I suppose, many working with Vista now are considering disabling User Account Control in Vista. There is at least one good reason to do so, but there also some reasons to give UAC a chance.

Latest posts by Michael Pietroforte (see all)

When I first was confronted with these UAC prompts, I was quite disappointed how Microsoft solved this common problem. Windows sysops usually logon with an Administrator account, because without this you simply can't administrate a Windows machine. I already pointed out my view about UAC pop-ups before. Constant prompting is not the solution.

However, this "Secure Desktop Prompting" is only a part of UAC. Since you can disable UAC prompts easily, there is not enough reason to turn off UAC, altogether. UAC has other features which are more interesting and quite useful.

For example, it reduces the risk of so-called shatter attacks. Malware often makes use of the fact that applications are able to communicate with Windows and with each other. UAC compliant software helps to isolate privileges of processes, thereby reducing the risk to compromise other parts of the system. At the moment, there are not many UAC compliant applications available. But this will certainly change soon.

In theory, UAC can also manage legacy applications by virtualizing the registry and parts of the the file system for them. Thus, some applications needing Administrator privileges on a XP machine might work with standard user rights under Vista. However, this usually doesn't work with administration tools since they simply need real Administrator rights by nature.

Another interesting feature of UAC is that standard users can start applications with Administrator privileges more easily than under Windows XP. Sometimes, it can be useful to allow computer savvy users to install software themselves. On a XP machine, you could add the user's account to the local Administrator group until she is finished the installation.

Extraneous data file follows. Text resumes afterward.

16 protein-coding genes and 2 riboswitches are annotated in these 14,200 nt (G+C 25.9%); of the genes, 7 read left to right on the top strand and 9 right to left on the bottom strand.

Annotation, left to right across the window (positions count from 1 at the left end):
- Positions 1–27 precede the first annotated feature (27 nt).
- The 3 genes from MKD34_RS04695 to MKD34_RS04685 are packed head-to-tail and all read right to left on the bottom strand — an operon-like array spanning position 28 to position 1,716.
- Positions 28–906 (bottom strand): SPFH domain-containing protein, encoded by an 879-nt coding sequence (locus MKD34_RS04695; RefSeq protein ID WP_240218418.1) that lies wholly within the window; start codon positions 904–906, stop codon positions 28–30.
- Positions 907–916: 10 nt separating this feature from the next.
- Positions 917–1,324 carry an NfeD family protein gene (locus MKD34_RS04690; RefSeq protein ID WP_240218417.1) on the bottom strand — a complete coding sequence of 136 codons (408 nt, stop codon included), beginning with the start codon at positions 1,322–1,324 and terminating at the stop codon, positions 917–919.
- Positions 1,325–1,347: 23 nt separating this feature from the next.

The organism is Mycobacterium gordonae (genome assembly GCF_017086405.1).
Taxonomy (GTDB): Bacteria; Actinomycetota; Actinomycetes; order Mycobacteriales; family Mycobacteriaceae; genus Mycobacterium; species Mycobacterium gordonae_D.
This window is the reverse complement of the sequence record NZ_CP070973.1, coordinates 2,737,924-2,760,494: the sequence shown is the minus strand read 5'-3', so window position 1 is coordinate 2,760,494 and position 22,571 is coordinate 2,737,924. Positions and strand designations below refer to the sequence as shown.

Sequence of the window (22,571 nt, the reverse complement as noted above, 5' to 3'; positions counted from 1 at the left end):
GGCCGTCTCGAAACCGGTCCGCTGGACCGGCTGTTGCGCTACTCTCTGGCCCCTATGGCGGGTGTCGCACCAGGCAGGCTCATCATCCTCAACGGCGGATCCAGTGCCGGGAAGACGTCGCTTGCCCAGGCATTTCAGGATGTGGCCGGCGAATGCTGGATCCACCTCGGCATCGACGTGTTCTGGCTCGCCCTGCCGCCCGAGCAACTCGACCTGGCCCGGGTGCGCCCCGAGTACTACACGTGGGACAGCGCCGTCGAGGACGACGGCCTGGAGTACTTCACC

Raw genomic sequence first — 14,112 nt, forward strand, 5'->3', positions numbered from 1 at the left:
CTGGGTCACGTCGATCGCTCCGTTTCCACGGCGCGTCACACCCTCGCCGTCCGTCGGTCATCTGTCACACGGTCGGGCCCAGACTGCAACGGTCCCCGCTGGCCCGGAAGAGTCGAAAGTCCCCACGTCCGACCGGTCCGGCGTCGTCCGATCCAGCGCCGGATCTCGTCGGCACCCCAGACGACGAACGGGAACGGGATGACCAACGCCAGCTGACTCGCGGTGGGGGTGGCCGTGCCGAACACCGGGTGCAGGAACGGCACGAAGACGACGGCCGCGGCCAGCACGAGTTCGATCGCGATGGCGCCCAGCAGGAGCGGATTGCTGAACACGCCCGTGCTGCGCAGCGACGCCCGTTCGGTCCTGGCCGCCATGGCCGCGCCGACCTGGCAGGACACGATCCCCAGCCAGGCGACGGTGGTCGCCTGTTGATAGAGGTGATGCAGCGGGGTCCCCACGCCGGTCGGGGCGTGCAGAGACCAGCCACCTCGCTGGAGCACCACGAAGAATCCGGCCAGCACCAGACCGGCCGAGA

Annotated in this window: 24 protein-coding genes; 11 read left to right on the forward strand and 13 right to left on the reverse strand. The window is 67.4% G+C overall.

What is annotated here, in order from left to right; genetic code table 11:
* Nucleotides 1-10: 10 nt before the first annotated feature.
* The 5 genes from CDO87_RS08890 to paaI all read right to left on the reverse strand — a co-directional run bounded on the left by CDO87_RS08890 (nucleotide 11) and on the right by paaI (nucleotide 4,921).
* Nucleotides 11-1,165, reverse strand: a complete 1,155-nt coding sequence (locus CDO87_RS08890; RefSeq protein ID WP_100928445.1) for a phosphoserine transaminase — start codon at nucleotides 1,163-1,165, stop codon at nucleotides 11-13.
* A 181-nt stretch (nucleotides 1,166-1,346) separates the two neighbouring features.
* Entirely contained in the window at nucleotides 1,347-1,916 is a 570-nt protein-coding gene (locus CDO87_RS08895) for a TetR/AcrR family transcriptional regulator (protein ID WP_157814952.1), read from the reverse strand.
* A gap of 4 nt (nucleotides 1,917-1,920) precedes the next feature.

In Vista, a user can just enter the credentials of an account having enough privileges to fulfill the task. You could create a domain account with local Administrator rights. Every time a user needs admin privileges on his machine, you enable this account with a little script. So it costs you only a mouse click to give this user enough rights. It is just one example where this UAC feature can be useful.

At the moment, I know of only one reason, why you might have to disable UAC altogether. If you have many legacy applications which are incompatible with UAC, you simply have no other choice. Many Windows programs need admin privileges, and UAC probably will fail to detect this correctly in many cases. Please check out the Related section at the end of this post for more information.

There are several ways to disable UAC. The most common way is thru the User Account tool in the Control Panel. You've to reboot afterward. Unfortunately, it is not that easy to disable UAC with Group Policy. By default you can only configure some of its settings there. However, it is possible to disable UAC with a registry setting:

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You've to set EnableLUA to 0. So, you could create an ADMX file and disable UAC this way for multiple computers.

  1. TR 16 years ago

    EnableUA > EnableLUA

  2. Thanks! I corrected it in the text.

  3. Lee 16 years ago

    Doesn’t disabling the UAC elevation prompts allow automatic privilege escalation, and thus allow shatter attacks?

    I disabled UAC altogether. But then, I don’t have a car alarm because the annoyance isn’t worth what limited protection they provide. In fact, the annoyance reduces the protection.

    LoJack got it right. Security should be invisible until it’s needed.

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